Corrected June 20 2008 to adjust for more accurate information – see this post.
The economic values displayed on eBay sometimes bemuse me. Last October a copy of the first, 1974, edition of the Good Beer Guide went after frenzied bidding from what I assume were completists wanting to own a full set of GBGs, for a frankly breathtaking £310 – not bad for something that cost 75p when it was published 33 years ago. Yet a couple of months ago I was able to buy on eBay one of the most important documents in the history of brewing, a genuine example of The Gentleman’s Magazine dated November 1760, for just £20.
The reason why this edition is so valuable to brewing historians is because it plagiarises large parts of a long letter written in a rival publication, the London Chronicle, in the same month by someone calling himself “Obadiah Poundage” on “The History of the London Brewery” (“brewery” used here in the 18th century sense of “brewing industry. , but with one small yet very significant difference.
In the London Chronicle version of the letter, Poundage, talking about the brews consumed in London between the years 1710 and 1722, wrote:
“Some drank mild beer and stale mixed, others ale, mild beer and stale blended together at threepence per quart, but many used all stale at fourpence per pot.”
However, The Gentleman’s Magazine‘s version of this sentence reads: “Some drank mild beer and stale, others what was then called three-threads [my emphasis] at 3d a quart; but many used all stale at 4d a pot.”
Continue reading A three-threads thread
When Coors decided to redesign the packaging for Worthington White Shield, they added a couple of florid paragraphs to the label declaring that this was one of the last surviving original 19th century India Pale Ales, and describing how casks of IPA would be taken out to India by sailing ship, around Cape Horn.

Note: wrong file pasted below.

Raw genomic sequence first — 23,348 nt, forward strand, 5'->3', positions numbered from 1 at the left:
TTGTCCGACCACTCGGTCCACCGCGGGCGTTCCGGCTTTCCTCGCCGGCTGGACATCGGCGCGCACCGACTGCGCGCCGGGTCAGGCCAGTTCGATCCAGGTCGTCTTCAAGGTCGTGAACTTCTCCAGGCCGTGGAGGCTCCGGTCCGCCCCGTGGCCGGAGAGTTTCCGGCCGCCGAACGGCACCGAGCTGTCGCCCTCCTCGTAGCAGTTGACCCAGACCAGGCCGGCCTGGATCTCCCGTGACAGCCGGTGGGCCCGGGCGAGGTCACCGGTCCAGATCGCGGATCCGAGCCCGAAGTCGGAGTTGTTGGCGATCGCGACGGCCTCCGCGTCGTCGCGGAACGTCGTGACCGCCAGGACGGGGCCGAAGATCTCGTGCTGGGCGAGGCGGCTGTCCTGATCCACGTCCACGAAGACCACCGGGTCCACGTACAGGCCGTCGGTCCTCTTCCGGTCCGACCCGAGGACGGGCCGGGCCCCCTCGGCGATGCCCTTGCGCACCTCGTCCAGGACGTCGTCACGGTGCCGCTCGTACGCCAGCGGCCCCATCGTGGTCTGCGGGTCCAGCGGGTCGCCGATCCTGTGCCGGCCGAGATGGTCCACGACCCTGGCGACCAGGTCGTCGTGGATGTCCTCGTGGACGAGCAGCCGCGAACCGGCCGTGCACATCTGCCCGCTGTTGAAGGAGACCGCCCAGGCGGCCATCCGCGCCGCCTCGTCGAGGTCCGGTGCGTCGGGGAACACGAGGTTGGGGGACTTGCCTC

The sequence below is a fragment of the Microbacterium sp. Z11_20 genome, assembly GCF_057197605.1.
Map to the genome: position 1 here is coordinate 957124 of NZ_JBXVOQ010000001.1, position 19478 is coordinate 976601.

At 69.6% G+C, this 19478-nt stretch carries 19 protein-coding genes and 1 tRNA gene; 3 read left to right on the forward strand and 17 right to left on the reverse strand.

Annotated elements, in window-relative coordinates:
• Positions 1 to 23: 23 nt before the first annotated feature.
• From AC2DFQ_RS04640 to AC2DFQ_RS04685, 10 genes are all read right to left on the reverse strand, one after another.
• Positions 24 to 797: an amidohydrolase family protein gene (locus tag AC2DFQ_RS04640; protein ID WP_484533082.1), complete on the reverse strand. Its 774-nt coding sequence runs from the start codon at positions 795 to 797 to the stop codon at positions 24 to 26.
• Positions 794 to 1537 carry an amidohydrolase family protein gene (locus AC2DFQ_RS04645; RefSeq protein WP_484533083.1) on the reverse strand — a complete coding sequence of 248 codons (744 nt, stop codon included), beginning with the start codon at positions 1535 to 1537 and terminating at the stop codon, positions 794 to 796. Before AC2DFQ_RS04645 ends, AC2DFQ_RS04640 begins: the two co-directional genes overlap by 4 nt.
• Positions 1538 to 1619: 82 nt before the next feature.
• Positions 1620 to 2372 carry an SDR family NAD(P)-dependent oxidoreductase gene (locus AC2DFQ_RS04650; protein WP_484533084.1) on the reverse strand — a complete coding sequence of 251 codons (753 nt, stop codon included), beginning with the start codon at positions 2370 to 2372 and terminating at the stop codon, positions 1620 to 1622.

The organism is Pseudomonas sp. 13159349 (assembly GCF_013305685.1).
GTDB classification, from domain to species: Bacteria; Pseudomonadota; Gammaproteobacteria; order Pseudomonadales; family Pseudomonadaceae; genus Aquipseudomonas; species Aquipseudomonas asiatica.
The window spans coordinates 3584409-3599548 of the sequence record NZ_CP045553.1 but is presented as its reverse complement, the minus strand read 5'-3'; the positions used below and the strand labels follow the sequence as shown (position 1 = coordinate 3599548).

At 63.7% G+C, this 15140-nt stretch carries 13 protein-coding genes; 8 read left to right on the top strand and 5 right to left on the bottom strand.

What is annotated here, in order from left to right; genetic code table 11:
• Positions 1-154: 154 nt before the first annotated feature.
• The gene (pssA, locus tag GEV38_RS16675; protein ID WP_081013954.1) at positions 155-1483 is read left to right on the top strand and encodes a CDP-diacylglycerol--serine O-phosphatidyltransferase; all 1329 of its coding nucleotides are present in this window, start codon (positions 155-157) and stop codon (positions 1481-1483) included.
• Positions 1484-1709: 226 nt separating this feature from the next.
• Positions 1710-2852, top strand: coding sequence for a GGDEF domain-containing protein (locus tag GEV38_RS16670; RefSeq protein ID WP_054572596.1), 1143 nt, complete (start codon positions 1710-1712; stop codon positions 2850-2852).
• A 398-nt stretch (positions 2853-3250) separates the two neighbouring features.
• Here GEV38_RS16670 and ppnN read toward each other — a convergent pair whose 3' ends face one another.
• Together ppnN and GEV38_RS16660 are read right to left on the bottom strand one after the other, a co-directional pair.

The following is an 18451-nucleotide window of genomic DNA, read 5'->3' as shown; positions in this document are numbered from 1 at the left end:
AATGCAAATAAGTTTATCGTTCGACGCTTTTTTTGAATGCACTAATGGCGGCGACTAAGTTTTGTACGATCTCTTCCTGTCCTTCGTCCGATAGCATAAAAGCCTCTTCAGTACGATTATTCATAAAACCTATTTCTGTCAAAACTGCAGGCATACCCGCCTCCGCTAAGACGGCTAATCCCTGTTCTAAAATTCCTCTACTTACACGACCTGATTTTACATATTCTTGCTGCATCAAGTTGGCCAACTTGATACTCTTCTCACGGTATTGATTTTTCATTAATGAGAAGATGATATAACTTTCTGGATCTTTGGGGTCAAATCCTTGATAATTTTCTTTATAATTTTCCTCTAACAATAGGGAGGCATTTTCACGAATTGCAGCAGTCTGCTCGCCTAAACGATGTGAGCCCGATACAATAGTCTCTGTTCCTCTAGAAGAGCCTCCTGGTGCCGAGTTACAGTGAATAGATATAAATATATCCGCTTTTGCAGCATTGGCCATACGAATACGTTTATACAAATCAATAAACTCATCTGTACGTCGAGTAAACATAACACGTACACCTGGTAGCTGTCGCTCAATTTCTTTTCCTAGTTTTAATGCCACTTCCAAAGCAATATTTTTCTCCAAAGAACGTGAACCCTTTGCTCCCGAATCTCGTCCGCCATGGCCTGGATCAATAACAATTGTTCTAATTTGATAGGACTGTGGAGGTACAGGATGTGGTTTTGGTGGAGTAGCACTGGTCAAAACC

Continue reading Pete Brown, Cape Crusader
(Note: for a longer and more thorough treatment of this subject, go here)
I’m not, when I’m in a pub, a great worrier about what shape of glass my beer is served in, unlike my father, who would only drink out of a thin-walled straight glass – he said he couldn’t stand the feel of the thick-glass “mug” against his lips. The straight-sided, or slightly sloping-sided pint beer glass has been around from the early 20th century at least. But the authentic English “four-ale bar” (public bar) pint mug up to the end of the First World War was actually a china pot in a bizarre shade of pink with a white strap handle – see George Orwell’s classic “Moon Under Water” essay from the Evening Standard in 1946, where Orwell, always the inverted snob, complains that this working-class mug was getting hard to find.
The usual sort of glassware in Edwardian pubs was a handle-less sloping-sided, thick-walled “straight” pint mug (pewter was restricted to the saloon bar). Around 1928 the 10-sided or “fluted” handled glass pint mug came in, and this is the pint glass seen in all the “Beer Is Best” advertising put out by the Brewers Society in the 1930s (it is also, in this drinker’s opinion, the finest glass to consume English ale from).
Continue reading A short history of beer glasses